Years ago when I was a doctoral student at Asbury Theological Seminary in Wilmore, Ky., I was a teaching assistant for a course called Urban Anthropology. I was talking to the students about community organizing, and one of the points I brought up, something I thought would only require a few minutes of discussion, was the need to form alliances or coalitions with other groups – both religious and nonreligious – in meeting the needs of the community you are serving.

It’s helpful to know some context: We were sitting in a classroom, in a pristine, rural setting, filled with students, many of whom had done little work in urban or poor areas. Still, even in that setting, I was stunned to watch the conversation among the students devolve into establishing a list of requirements that they would force other organizations to adhere to before they entered into any kind of partnership with them. And yes, the list of requirements they came up with was entirely based on a rigid understanding of theological doctrines.

To say the least, I was disheartened – until I realized, after the class had ended, that none of the students had any real previous experience caring for poor people. Thus, it was easy to think more about who you would choose to work with rather than the crushing reality of what life is like for those trapped in poverty. Once you are caring for people whose lives are a struggle every day, you quickly stop worrying about what the person laboring alongside you believes; all that matters is if they are genuinely willing to share the load. Considering how difficult it is to walk alongside someone coming out of poverty, theological views simply fail to be as important as that person’s liberation.

I thought about all of this when I read about the Trump administration’s latest efforts to “protect” Christians from having to be inclusive in whom they serve: The U.S. Department of Health and Human Services’ decision to allow South Carolina foster care agencies to refuse to work with anyone they deem to be the “wrong” religion. Essentially, this gives permission to a conservative Christian agency called Miracle Hill Ministries, which is South Carolina’s largest faith-based provider of social services, to discriminate in choosing families to provide loving homes to children in need.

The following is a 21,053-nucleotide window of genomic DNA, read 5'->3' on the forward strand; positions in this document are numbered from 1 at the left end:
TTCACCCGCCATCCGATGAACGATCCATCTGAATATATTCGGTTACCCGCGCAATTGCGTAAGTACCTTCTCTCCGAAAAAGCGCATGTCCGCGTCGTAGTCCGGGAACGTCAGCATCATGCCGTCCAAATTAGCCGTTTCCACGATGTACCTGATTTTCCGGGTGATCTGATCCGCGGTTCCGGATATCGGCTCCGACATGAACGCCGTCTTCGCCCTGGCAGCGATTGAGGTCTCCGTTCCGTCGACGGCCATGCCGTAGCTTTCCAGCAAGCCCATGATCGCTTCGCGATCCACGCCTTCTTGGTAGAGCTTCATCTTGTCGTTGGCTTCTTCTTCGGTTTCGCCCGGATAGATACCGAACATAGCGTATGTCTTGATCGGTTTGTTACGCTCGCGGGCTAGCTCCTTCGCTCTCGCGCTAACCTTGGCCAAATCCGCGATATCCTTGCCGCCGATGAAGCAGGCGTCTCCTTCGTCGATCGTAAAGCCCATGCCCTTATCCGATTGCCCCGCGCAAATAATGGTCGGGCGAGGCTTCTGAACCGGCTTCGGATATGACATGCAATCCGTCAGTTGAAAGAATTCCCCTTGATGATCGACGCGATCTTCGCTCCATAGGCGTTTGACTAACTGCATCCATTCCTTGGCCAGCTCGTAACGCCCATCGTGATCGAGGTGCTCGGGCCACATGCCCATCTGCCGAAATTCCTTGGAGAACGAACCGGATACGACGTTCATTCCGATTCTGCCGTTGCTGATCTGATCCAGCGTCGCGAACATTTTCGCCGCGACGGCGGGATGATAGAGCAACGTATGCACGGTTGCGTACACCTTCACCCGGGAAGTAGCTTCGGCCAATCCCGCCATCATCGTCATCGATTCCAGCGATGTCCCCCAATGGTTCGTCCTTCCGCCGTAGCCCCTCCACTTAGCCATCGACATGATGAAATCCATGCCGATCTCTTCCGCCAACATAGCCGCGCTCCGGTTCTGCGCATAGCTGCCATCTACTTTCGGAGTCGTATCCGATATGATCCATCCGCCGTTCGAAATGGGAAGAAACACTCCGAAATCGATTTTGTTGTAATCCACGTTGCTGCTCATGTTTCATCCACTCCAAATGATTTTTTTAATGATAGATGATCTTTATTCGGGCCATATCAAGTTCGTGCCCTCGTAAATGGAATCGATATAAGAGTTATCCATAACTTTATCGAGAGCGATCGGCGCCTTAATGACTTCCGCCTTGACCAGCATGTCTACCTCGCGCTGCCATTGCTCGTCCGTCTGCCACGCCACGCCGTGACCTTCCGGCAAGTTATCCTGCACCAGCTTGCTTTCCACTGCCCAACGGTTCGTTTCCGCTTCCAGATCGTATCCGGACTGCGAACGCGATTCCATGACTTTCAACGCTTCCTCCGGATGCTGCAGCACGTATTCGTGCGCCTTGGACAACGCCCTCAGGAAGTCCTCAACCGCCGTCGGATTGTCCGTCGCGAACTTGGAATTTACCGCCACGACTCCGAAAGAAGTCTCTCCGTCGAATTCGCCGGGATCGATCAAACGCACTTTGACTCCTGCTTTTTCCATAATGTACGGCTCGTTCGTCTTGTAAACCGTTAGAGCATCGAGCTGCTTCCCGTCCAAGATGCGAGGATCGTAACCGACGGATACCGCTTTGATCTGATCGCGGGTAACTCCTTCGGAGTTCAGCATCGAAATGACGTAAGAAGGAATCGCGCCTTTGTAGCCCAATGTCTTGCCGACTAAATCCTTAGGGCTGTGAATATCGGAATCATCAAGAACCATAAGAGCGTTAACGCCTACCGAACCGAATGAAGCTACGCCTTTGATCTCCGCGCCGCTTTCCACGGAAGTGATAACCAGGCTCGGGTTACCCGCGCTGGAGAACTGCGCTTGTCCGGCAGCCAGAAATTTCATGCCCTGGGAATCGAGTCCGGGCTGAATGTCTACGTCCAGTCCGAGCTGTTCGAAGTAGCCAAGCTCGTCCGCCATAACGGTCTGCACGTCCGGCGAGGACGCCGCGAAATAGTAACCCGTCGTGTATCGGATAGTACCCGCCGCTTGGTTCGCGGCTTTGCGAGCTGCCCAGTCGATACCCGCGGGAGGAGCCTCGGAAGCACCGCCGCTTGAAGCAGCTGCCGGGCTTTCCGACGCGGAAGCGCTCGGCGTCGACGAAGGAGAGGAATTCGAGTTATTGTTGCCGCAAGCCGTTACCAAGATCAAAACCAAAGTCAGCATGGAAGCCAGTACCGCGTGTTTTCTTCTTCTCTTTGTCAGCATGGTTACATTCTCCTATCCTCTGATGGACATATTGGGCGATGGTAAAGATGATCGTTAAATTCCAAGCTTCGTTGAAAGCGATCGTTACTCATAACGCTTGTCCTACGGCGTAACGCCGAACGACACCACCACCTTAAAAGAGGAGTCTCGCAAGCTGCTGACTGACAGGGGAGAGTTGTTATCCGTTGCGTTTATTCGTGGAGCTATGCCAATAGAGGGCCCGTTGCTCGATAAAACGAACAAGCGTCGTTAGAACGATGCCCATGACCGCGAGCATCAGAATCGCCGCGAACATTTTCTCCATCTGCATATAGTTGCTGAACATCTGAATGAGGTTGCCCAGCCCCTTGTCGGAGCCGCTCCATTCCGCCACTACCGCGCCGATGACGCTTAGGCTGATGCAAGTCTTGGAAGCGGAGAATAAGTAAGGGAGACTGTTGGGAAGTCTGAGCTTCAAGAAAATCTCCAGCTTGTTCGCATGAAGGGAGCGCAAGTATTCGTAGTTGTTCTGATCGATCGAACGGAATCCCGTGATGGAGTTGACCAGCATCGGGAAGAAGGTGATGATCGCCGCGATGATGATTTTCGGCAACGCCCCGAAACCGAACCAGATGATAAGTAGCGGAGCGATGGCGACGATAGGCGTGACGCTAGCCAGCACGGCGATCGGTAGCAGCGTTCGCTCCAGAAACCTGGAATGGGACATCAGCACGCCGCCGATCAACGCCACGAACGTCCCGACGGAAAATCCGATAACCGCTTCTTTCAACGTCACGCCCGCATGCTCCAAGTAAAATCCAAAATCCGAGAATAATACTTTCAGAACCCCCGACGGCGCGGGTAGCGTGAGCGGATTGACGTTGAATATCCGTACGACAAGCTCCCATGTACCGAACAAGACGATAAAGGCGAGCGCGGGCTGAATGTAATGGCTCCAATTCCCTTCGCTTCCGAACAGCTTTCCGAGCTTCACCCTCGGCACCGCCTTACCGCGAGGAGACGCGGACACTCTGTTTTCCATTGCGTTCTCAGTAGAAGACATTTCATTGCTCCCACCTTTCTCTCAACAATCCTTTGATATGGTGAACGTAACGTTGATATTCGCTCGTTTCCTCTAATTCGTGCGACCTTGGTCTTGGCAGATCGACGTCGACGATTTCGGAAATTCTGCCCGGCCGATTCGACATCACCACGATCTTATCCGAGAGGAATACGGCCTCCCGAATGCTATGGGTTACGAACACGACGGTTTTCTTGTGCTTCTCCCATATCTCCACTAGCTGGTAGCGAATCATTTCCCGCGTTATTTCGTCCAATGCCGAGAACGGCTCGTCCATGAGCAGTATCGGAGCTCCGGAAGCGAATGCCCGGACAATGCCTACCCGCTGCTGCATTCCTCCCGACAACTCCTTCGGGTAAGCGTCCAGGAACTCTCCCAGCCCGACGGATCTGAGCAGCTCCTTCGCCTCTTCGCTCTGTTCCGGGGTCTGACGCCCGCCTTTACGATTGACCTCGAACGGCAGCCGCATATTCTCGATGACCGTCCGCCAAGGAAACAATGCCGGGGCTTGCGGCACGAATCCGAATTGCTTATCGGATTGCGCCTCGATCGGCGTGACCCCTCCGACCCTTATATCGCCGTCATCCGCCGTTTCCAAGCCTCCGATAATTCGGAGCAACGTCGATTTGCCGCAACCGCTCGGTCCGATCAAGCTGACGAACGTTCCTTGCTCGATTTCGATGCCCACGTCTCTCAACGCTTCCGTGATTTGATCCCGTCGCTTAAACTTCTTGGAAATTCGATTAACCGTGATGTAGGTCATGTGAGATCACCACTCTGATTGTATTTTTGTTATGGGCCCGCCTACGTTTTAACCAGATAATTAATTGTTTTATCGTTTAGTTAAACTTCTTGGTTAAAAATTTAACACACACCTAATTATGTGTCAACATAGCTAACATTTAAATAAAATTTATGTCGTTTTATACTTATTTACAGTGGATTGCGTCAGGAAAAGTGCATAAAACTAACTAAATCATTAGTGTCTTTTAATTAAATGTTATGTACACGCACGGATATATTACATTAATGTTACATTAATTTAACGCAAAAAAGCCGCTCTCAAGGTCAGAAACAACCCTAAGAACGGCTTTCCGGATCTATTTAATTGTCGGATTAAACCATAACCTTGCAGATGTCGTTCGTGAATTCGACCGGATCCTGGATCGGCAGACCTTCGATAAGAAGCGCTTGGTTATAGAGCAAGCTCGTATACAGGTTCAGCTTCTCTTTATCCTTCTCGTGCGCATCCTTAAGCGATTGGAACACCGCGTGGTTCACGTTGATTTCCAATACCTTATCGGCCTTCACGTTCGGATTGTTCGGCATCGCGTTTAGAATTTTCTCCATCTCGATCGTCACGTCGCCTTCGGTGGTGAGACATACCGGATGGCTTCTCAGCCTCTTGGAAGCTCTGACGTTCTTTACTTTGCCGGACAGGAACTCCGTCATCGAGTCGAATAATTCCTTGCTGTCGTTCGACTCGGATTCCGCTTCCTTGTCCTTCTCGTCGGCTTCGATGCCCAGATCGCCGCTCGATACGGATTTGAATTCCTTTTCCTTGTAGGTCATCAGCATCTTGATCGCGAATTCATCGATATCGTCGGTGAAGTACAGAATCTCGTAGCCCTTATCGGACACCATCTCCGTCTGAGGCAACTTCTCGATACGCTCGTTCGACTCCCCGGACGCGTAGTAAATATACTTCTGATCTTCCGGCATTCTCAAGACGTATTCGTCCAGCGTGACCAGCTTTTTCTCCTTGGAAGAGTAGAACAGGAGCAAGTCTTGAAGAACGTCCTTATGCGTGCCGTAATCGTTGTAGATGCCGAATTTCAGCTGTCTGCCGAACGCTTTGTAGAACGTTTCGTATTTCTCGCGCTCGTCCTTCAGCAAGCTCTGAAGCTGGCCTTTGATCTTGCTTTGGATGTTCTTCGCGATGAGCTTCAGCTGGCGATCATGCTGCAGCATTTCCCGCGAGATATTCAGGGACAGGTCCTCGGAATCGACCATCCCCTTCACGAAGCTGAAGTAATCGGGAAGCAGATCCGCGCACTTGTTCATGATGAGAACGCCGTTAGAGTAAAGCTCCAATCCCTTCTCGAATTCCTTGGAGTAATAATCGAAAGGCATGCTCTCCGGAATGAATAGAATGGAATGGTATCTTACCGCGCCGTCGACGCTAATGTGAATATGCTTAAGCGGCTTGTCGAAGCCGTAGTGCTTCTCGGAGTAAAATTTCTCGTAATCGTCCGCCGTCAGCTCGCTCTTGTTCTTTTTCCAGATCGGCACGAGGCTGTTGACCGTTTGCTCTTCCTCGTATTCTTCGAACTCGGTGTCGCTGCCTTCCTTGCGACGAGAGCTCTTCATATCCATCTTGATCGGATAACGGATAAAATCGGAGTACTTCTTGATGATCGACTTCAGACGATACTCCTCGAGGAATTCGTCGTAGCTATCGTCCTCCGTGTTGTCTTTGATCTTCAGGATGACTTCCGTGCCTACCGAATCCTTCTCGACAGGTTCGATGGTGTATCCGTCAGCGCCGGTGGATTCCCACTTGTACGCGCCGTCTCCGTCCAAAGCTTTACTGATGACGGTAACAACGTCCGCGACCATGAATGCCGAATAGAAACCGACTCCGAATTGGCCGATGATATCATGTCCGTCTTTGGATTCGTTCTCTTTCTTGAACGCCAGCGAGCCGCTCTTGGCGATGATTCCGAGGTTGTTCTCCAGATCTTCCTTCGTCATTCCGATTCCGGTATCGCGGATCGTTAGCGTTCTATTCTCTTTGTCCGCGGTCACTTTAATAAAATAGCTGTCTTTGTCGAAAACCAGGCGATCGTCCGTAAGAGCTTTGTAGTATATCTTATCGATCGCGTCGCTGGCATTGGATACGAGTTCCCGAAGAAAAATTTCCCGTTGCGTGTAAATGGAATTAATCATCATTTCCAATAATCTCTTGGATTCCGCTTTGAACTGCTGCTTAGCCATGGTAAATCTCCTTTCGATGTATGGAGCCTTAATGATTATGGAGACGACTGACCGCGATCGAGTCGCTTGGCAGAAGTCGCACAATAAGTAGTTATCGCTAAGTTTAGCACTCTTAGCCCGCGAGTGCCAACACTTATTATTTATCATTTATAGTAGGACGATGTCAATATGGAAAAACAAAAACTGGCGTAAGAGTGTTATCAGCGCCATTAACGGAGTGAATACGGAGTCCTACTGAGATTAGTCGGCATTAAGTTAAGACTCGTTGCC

This move is more evidence, if any was needed, that this administration has sold out to conservative Christian organizations that see their religious identity not in Jesus’ radical love for all people, but rather, in their ability to prohibit people they condemn from attaining certain services and exercising their rights. Likewise, conservative Christian organizations have sold out to the man in the Oval Office in order to gain the power to carry out their mission to discriminate.

Consider what happened here: A Jewish woman wanted to mentor children in Miracle Hill’s care. Because she would not sign a theologically rigid doctrinal statement, she was denied the opportunity to make a difference in a child’s life. It is honestly difficult to fathom how an organization that wants the children it serves to experience love and uplift would block anyone eager to do that.  

The problem is that some conservative Christians care more for their theological doctrines than they do for people in need. And this is why some Christians are, unfortunately, becoming known more for discriminating against certain groups than for loving all people.

Miracle Hill may do some important work, but it will now be more known for discriminating against Jewish people and people of other faiths than for loving people. A lot of folks I know would argue that if you’re preventing people from loving children, that cancels out any good works you might also do.

Perhaps the saddest thing is that there is an easy fix for these conservative religious groups. Go ahead and believe whatever you want; no one wants to change you. And when you raise your own money for your ministry, have all of the theological tests you want for those who work for you. But especially when you receive taxpayer money, allow the rest of us to believe what we want and to still come alongside you and work to share the love that resides in us.

This is the only way to a win-win. Everyone gets to believe what they want, and, most importantly, the children are loved. There really is nothing more important, is there?